What is it?
Up until now, the one thing you would never look for in Mini’s diesel range is grin-making performance. With two diesel offerings of 90 and 112bhp respectively, the best that you could hope for would be a bit of liveliness around peak torque revs.
Well, the Mini Cooper SD changes all that by bringing a larger portion of power and a significantly bigger wedge of torque to the table.
The SD, which is identical to a regular petrol-powered Cooper S, ups the ante with 143bhp and 225lb ft of torque. That’s more torque than any other Mini in the range, including the John Cooper Works. On paper, it looks promising, with the 0-62mph sprint coming up in 8.1sec and a top whack of 134mph.
The engine is a turbocharged all-alloy 2.0-litre unit that does its bit to keep the weight of the Cooper SD down to just 1150kg; that’s only 10kg more than the equivalent petrol-powered Cooper S, which bodes well for the car’s dynamics, not to mention fuel economy.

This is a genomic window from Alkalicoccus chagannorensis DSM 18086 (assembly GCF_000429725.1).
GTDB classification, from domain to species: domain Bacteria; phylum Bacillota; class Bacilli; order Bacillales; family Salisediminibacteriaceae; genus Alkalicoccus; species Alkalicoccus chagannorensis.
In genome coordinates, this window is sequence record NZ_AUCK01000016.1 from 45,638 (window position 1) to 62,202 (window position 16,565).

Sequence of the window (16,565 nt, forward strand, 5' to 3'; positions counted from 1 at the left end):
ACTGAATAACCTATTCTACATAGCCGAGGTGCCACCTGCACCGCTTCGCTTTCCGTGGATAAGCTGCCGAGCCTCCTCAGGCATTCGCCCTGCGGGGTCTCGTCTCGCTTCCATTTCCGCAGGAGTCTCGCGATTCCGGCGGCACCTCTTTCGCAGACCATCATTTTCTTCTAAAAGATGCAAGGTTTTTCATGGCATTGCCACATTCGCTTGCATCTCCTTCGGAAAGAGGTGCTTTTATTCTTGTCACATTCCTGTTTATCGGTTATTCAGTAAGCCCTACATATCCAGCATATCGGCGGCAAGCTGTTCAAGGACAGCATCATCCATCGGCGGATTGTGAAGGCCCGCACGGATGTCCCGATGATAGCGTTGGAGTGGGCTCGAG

What's it like?
From the first punch of the starter button, you’re in no doubt that there’s oil being burned under the bonnet; it’s not a supremely refined engine, but nor is it particularly unpleasant to live with.
At cruising speed, all that torque means that you can pretty much leave the Mini in third gear on a B-road; that gear will get you from 30 to beyond 70mph, which is a pretty decent performance envelope.
The SD feels genuinely quick, and the car’s handling is entertaining enough to make you push a little harder (you’ll not last long just cruising on a favourite road).
Riding on 17-inch wheels, the SD’s grip levels are confidence inspiring and understeer doesn’t manifest itself below mildly silly speeds. Not unexpectedly, the ride quality is a bit firm, though, especially at lower speeds.
Should I buy one?
Compared with the petrol Cooper S, the Cooper SD asks a £740 premium. That’s not bad – diesel premiums tend to be higher – and for many buyers this will make the most economic sense. So while I’d still prefer the petrol version, this is the first diesel Mini to put a genuine smile on my face. Which is good.